In a scene that might have made Smokey Bear cringe, on a 100-degree day last July, a Sacramento man in full view of his family and other witnesses tossed a 2-inch diameter firework into a remote Placer County swimming hole.
An ember from the explosion shot 25 feet into the air, beyond a sheer rock face around the swimming hole on Shirttail Creek, and ignited the 2012 Robbers fire, court documents show. The fire engulfed 2,630 acres, injured an inmate firefighter and destroyed four structures.
Bryon Craig Mason, 28, admitted to throwing the illegal firework, but his lawyer successfully argued during Mason's preliminary hearing that Mason wasn't guilty of arson because the fire wasn't started willfully and maliciously.
"There is no evidence to support the conclusion that a reasonable person would find it highly probable that the firework would explode in the water" clear a 25 feet high rock face and ignite a fire, said Placer Superior Court Judge Colleen Nichols in her ruling releasing Mason from custody earlier this month.
In her ruling, Nichols cited concerns about the credibility of the California Department of Forestry and Fire Prevention's investigation of the fire.
The Placer County District Attorney's Office has said it disagrees with the ruling but has not said whether it will make further efforts to prosecute the case. The District Attorney's Office did not return calls for comment.
While prosecution of the incident may be in limbo, it does serve as a cautionary tale as fire season in Northern California approaches.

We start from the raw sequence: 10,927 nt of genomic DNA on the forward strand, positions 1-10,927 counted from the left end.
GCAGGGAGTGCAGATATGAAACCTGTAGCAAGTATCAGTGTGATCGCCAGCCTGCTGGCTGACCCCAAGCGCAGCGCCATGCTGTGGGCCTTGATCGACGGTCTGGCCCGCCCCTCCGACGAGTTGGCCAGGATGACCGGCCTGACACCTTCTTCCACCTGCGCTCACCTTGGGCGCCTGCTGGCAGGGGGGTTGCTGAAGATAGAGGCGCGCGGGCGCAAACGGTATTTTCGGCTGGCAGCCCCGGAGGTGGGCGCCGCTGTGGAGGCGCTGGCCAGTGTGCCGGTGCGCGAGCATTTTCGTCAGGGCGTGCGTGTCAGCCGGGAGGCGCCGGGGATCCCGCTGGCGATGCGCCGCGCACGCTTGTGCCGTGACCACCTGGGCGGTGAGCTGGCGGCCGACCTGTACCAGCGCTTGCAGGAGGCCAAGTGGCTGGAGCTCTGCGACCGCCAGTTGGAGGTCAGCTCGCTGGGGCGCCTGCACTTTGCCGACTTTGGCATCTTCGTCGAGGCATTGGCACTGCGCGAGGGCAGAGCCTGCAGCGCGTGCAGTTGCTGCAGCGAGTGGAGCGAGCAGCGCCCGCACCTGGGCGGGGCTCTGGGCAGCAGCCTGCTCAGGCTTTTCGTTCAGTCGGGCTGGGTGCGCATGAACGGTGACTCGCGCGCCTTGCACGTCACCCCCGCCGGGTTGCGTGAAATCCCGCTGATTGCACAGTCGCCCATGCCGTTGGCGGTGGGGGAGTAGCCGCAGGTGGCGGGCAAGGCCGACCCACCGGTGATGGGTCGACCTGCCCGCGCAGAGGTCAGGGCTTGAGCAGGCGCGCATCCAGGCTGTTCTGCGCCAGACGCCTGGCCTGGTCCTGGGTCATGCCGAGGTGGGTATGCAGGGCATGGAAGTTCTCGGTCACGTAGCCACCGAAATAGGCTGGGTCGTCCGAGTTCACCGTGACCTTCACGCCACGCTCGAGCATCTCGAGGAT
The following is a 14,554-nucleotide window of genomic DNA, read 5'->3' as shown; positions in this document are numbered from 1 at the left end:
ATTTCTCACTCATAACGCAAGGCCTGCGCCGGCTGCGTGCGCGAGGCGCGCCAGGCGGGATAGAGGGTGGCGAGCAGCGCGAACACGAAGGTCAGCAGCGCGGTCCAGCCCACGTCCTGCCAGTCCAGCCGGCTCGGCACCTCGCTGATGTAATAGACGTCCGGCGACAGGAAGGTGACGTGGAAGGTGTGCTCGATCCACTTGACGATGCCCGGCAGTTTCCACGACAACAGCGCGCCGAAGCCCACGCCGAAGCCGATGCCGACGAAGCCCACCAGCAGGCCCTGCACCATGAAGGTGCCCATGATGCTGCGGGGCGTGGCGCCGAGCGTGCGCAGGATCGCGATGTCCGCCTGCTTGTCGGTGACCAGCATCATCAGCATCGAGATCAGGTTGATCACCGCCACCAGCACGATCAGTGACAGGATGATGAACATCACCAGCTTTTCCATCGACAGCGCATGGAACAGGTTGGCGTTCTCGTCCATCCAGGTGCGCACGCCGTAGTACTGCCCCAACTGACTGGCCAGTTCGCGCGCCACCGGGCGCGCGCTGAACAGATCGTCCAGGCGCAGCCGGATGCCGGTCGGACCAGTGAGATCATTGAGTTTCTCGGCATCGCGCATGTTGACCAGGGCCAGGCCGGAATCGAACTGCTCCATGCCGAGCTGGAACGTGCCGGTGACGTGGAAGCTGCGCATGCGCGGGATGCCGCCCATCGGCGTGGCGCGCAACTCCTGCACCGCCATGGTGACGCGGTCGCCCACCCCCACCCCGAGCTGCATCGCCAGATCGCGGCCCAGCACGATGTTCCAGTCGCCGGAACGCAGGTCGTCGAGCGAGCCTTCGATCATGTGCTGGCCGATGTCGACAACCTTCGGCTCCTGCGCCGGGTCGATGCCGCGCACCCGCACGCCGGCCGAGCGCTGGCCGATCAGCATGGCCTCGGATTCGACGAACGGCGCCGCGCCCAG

The region saw heavy precipitation early in the season but has been exceptionally dry since. Snowmelt is also ahead of schedule, pointing to an early start to fire season, said Tom Dang, a meteorologist with the National Weather Service.
"That basically prolongs the fire season for a month," Dang said. "If we don't see any precipitation between now and the end of the summer, fuels are going to be at exceptionally dry levels."
He said the region may well see another storm before the end of May, but there are no significant storms on the immediate horizon.
Rui Cunha, assistant director of emergency services for Placer County, called for extra vigilance this summer.
"There is no question about it. The forest fuels are not getting the normal range of moisture. We are definitely going to feel the impact from that," Cunha said. "It's going to be even more important that we keep fire out of our forest land."
Daniel Berlant, spokesman for Cal Fire, echoed the call for fire safety, saying: "We need to practice extra precaution." He declined to talk about the case against Mason.
Placer County Supervisor Jim Holmes said the start of the Robbers fire provides a fine example of why people shouldn't play with matches. He said he could see how someone might think throwing fireworks into water was safe.
"I wouldn't have done it, but I would have assumed it would be safe," Holmes said. "It's an unfortunate incident. I'm sure the gentleman had no malice. He wasn't trying to set a fire. He was just trying to show off."
Call The Bee's Ed Fletcher, (916) 321-1269. Follow him on Twitter @newsfletch.